Planet Forward featured some great conversations on the future of energy in the United States, from generation to electric cars. They discussed the pros and cons of nuclear power, the pitfalls of clean coal and its advantages as a transitionary fuel, and the costs associated with renewable energy. They also featured several homebrew videos submitted by users on the Planet Forward website. Great stuff.
One of those videos included a college student who was against wind power until he made a video tracking a Rhode Island wind farm project. A wind farm project, by the way, started for the sole purpose of economic development, not for environmental purposes.
Out here, the NIMBYs are going to the county zoning board to try to shoot down the project. Quick review: Navitas developed the farm, got final approvals and permits, then sold the project to Iberdrola. Iberdrola says “we want bigger towers” and they’re sent back to square one. The NIMBYs decide the Navitas success was only the first battle lost, so they rearm.
Right now, the law says the setback for wind towers is 750′ from homes. Iberdrola, by policy, says they’ll build towers at a setback three times the height of the towers, or just over 1200′ from homes. The NIMBYs say it’s not good enough and demand 1800′. Not just from homes, either; they want towers 1800′ from homes and roads. This will force Iberdrola to resurvey, probably set up new land agreements, lay more construction and access roads, and lay more copper.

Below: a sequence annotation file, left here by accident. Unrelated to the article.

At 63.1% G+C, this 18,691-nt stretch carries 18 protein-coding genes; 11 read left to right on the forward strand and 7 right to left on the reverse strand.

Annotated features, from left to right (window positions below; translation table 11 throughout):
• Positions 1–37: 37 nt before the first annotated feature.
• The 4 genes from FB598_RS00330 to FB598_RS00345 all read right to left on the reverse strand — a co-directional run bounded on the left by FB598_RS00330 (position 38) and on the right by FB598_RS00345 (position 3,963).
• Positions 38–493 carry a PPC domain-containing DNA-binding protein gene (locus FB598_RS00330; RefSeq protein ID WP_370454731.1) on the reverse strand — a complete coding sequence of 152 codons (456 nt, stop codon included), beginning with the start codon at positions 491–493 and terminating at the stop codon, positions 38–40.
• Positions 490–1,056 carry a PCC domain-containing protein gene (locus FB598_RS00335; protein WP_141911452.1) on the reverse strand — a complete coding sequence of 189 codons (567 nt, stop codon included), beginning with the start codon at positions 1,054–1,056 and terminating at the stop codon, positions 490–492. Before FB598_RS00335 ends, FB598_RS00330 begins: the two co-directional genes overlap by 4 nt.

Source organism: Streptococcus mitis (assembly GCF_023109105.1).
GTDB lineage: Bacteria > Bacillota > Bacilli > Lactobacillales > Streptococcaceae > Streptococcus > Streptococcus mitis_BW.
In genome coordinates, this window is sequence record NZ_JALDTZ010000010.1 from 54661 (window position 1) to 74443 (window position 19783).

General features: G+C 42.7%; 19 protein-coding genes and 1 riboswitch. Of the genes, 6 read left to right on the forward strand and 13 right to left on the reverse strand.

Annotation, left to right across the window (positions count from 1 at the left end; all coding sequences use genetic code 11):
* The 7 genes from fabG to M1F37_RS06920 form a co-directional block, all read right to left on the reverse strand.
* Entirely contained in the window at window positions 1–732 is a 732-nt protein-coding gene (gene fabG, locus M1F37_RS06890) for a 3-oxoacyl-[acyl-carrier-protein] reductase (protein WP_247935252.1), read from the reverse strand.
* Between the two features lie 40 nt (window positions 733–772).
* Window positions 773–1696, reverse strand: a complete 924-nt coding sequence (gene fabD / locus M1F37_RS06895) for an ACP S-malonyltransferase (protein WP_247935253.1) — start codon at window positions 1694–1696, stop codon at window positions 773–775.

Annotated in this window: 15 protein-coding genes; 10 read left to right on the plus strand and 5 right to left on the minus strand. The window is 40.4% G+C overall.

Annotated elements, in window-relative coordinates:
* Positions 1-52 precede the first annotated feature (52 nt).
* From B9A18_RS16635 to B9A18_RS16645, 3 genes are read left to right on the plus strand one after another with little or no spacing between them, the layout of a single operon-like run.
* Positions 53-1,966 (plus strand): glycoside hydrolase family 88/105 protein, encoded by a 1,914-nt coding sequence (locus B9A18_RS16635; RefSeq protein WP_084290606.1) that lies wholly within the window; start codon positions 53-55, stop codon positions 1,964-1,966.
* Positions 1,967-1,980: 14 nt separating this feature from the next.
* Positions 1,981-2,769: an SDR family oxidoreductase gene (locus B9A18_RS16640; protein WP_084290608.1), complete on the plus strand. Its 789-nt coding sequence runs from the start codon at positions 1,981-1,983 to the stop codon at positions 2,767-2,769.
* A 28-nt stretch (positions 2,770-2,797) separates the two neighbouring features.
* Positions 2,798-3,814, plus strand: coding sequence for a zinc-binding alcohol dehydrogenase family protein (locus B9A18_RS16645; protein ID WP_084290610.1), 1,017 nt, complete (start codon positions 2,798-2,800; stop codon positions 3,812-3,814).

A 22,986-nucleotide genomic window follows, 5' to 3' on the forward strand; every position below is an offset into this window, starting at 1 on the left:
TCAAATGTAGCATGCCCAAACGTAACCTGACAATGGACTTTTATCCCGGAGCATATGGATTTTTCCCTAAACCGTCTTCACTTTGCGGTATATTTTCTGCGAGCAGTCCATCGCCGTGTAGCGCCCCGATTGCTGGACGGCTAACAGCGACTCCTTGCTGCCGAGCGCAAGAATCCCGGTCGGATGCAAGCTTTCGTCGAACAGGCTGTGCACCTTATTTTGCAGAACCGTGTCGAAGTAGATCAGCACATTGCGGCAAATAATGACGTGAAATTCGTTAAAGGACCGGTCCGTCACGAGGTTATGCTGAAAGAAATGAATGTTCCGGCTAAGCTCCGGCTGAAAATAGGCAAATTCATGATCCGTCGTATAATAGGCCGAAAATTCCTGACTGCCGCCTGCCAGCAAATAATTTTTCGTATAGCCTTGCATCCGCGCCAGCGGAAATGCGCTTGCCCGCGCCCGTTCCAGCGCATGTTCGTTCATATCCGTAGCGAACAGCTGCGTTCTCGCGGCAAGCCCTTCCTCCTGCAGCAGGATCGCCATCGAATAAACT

In other words, they NIMBYs are trying to jack the costs of the project so high that it’s not viable. Insult to injury, someone else has submitted a proposal asking Iberdrola to assure the property values of area residents. If property values drop as a result of the wind farm, the power company pays the difference.
I love it. They’ll bitch and complain about the costs of gasoline and they demanded the state government do something when our natural gas and electrical prices went sky high, but when they have an opportunity to do something that could both help the power situation and bring some economic development to the community, they decide it’s more important that they don’t have to see the towers on their skyline. Indiana and Iowa are putting up wind farms all over the place, and existing Illinois wind farms seem to be doing just fine, but since they can’t find anything that shows otherwise, they just quote statements from other naysayers.
This video from Planet Forward sums them up best:
What scares me even more is the consequences of their actions against the wind farm should they succeed. I think it’s going to make other developers in other industries afraid to come around. If these new zoning ordinances and this property values plan go through, it could affect other kinds of construction. Our county could feasibly become a developmental dead zone, and our property taxes will suffer as a result when costs to run the schools and maintain county services increase over time.
Hell, the newspaper made that problem clear already. Above the fold in last week’s paper were two stories about the wind farm and the zoning board. Below the fold? The continuing problem of the cash-strapped county government, and wehether or not they should cut a half hour or an hour out of the courthouse hours every day in an effort to save on payroll to the county clerk and staff. This is a Band-Aid on a severed limb: assessed property values have dropped so the tax base is shrinking, which means the budget will be even tighter going forward.
The water’s about to boil, but we’re fortunate enough to have someone asking us to jump. We best do it before it’s too late.